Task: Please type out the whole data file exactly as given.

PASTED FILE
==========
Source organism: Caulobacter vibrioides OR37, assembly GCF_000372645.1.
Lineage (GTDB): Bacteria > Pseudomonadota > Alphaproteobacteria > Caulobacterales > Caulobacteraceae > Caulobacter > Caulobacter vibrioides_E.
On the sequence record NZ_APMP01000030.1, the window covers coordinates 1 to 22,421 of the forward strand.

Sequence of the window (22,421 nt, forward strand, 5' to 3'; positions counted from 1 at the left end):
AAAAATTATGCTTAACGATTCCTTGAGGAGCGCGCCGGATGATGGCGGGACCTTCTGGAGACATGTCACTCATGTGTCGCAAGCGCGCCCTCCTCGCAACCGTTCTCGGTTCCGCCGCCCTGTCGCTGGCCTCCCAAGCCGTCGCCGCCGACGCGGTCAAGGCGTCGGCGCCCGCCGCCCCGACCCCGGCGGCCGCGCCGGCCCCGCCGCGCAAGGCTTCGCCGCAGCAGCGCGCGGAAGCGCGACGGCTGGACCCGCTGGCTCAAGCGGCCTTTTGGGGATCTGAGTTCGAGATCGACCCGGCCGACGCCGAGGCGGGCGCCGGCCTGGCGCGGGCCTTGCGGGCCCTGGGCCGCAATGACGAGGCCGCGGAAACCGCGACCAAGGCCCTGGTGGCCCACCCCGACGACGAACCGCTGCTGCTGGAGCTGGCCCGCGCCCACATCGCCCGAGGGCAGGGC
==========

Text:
Source organism: Caulobacter vibrioides OR37, assembly GCF_000372645.1.
Lineage (GTDB): Bacteria > Pseudomonadota > Alphaproteobacteria > Caulobacterales > Caulobacteraceae > Caulobacter > Caulobacter vibrioides_E.
On the sequence record NZ_APMP01000030.1, the window covers coordinates 1 to 22,421 of the forward strand.

Sequence of the window (22,421 nt, forward strand, 5' to 3'; positions counted from 1 at the left end):
AAAAATTATGCTTAACGATTCCTTGAGGAGCGCGCCGGATGATGGCGGGACCTTCTGGAGACATGTCACTCATGTGTCGCAAGCGCGCCCTCCTCGCAACCGTTCTCGGTTCCGCCGCCCTGTCGCTGGCCTCCCAAGCCGTCGCCGCCGACGCGGTCAAGGCGTCGGCGCCCGCCGCCCCGACCCCGGCGGCCGCGCCGGCCCCGCCGCGCAAGGCTTCGCCGCAGCAGCGCGCGGAAGCGCGACGGCTGGACCCGCTGGCTCAAGCGGCCTTTTGGGGATCTGAGTTCGAGATCGACCCGGCCGACGCCGAGGCGGGCGCCGGCCTGGCGCGGGCCTTGCGGGCCCTGGGCCGCAATGACGAGGCCGCGGAAACCGCGACCAAGGCCCTGGTGGCCCACCCCGACGACGAACCGCTGCTGCTGGAGCTGGCCCGCGCCCACATCGCCCGAGGGCAGGGC